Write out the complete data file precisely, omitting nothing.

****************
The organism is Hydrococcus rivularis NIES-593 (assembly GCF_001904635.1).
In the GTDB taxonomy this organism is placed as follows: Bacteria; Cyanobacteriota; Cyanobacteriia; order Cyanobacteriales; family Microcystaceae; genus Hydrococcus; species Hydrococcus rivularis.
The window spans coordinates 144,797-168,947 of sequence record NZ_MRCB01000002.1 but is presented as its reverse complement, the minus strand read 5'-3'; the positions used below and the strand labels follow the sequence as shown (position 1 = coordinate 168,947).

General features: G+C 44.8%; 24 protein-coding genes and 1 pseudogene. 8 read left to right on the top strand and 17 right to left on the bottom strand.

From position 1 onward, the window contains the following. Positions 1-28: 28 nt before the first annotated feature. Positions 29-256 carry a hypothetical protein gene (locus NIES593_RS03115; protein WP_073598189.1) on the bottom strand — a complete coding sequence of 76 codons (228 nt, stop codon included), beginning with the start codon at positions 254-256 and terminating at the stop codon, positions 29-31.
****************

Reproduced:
The organism is Hydrococcus rivularis NIES-593 (assembly GCF_001904635.1).
In the GTDB taxonomy this organism is placed as follows: Bacteria; Cyanobacteriota; Cyanobacteriia; order Cyanobacteriales; family Microcystaceae; genus Hydrococcus; species Hydrococcus rivularis.
The window spans coordinates 144,797-168,947 of sequence record NZ_MRCB01000002.1 but is presented as its reverse complement, the minus strand read 5'-3'; the positions used below and the strand labels follow the sequence as shown (position 1 = coordinate 168,947).

General features: G+C 44.8%; 24 protein-coding genes and 1 pseudogene. 8 read left to right on the top strand and 17 right to left on the bottom strand.

From position 1 onward, the window contains the following. Positions 1-28: 28 nt before the first annotated feature. Positions 29-256 carry a hypothetical protein gene (locus NIES593_RS03115; protein WP_073598189.1) on the bottom strand — a complete coding sequence of 76 codons (228 nt, stop codon included), beginning with the start codon at positions 254-256 and terminating at the stop codon, positions 29-31.